In the 112-game history of the Bedlam football series, the 1983 game still holds up as being crazy and dramatic.
If you were an Oklahoma fan at the time, it was immeasurably satisfying. One week after Marcus Dupree quit the Sooner squad, coach Barry Switzer savored a tremendous comeback victory in Stillwater.
For Oklahoma State fans, the 1983 outcome still ranks among the more sickening of all Bedlam outcomes. After having led 20-3 in the fourth quarter, the Jimmy Johnson-coached Cowboys lost 21-20.
Today, most college football classics are televised nationally and result in an explosion of Twitter activity. The Bedlam battle at 2:30 p.m. Saturday will be televised nationally by ABC, with Steve Levy on play-by-play, Brian Griese on analysis and Todd McShay providing sideline reports.
In 1983, Bedlam wasn’t nationally televised. It wasn’t even regionally televised.
Tulsa’s KTUL-8 produced and presented the telecast, with 35-year-old Chris Lincoln getting $250 for the play-by-play assignment.
“Incredible game and an incredible comeback by OU,” recalled Lincoln, now the anchor of Oklahoma Sportscene, a weekly sports-talk show airing weekly on Cox Communications systems statewide.
For the 1983 Bedlam production, there were four cameras — two at press-box level and two on the field.
“We had a few basic graphics, but that was before (the advent) of the time-and-score graphic that we have on the screen all the time now,” Lincoln said. “Back then, it was pretty basic television.”
Including the SkyCam camera that hovers above the field, ABC will use nine cameras on Saturday. Media credentials have been issued to 86 members of the ABC talent and production staffs.
Lincoln will be in Norman on Saturday. On Sunday, the former KTUL sports director will celebrate his 71st birthday.
National Bedlam: Believe it or not, there was no nationally televised Bedlam football game until 1984, when the second-ranked Sooners hosted and defeated the third-ranked Cowboys 24-14. The game was televised by ABC.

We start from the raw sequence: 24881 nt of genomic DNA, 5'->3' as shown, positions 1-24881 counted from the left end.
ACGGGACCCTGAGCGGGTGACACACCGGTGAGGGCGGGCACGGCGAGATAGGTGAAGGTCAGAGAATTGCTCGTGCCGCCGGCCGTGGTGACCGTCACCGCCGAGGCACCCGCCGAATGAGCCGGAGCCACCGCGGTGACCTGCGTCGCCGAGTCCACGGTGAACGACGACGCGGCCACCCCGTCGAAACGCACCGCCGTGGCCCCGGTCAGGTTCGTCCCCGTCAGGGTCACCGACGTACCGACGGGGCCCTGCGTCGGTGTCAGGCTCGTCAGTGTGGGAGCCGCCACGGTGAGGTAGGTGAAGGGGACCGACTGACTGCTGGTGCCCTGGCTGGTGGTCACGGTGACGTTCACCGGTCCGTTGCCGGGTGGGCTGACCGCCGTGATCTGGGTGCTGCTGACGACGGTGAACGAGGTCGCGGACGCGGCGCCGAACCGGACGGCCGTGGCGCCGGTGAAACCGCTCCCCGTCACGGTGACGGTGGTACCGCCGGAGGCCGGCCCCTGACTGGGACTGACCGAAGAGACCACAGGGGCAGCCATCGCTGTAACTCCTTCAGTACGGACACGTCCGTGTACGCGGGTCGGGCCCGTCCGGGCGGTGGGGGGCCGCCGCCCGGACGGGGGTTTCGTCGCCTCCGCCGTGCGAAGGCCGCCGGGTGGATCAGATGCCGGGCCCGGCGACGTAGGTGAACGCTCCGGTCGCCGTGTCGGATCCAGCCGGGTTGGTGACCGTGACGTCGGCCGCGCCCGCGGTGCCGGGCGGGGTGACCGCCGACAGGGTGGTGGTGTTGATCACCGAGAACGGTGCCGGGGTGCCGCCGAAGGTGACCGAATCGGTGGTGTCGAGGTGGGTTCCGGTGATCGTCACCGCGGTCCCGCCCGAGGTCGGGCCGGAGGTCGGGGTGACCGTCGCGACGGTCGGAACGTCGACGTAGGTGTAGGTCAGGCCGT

NBC had the first nationally televised OU game. It was played on Nov. 8, 1952, when the Sooners were beaten 27-21 at Notre Dame.
OSU’s first nationally televised game was carried by ABC on Dec. 13, 1958. In the Bluegrass Bowl at Louisville, Kentucky, the Cowboys defeated Florida State 15-6.
Predictions: Jeremie Poplin of The Buzz 1430 expects to see a 52-34 OU victory on Saturday.
“The Cowboy defense just doesn’t have the personnel to be as effective as they need to be under (new coordinator) Jim Knowles,” Poplin said. “OU won’t waste possessions on Saturday the way Texas did against OSU.”
Dylan Buckingham of The Franchise 107.9 and Oklahoma City’s KFOR-4: “Oklahoma 52-31. OU’s offense hasn’t scored fewer than 45 points since the Army game in September. OSU is giving up nearly 37 points per game in Big 12 play. That’s a recipe for disaster against the Sooners.”
Curtis Fitzpatrick of the OKC Sports Animal: “OU 51-31. With the way their offense is rolling, I don’t see how the Sooners don’t get into the 50s. OSU will score, but not at the same pace as Kyler Murray and company.”
Nathan Thompson of FOX23: “Sooners 55-34. The OSU defense hasn’t been good, and this is their worst match-up of the season. There are too many Sooner playmakers and too much speed — especially at quarterback. Kyler Murray again could get 300 yards passing and 100 rushing.”
Mark Rodgers of the OKC Sports Animal: “OU 48-31. The Cowboys’ best chance to win is to use the quarterback run game to bleed the clock. This OU offense versus this OSU defense is a bigger mismatch than the overall history of the series.”
This article originally ran on tulsaworld.com.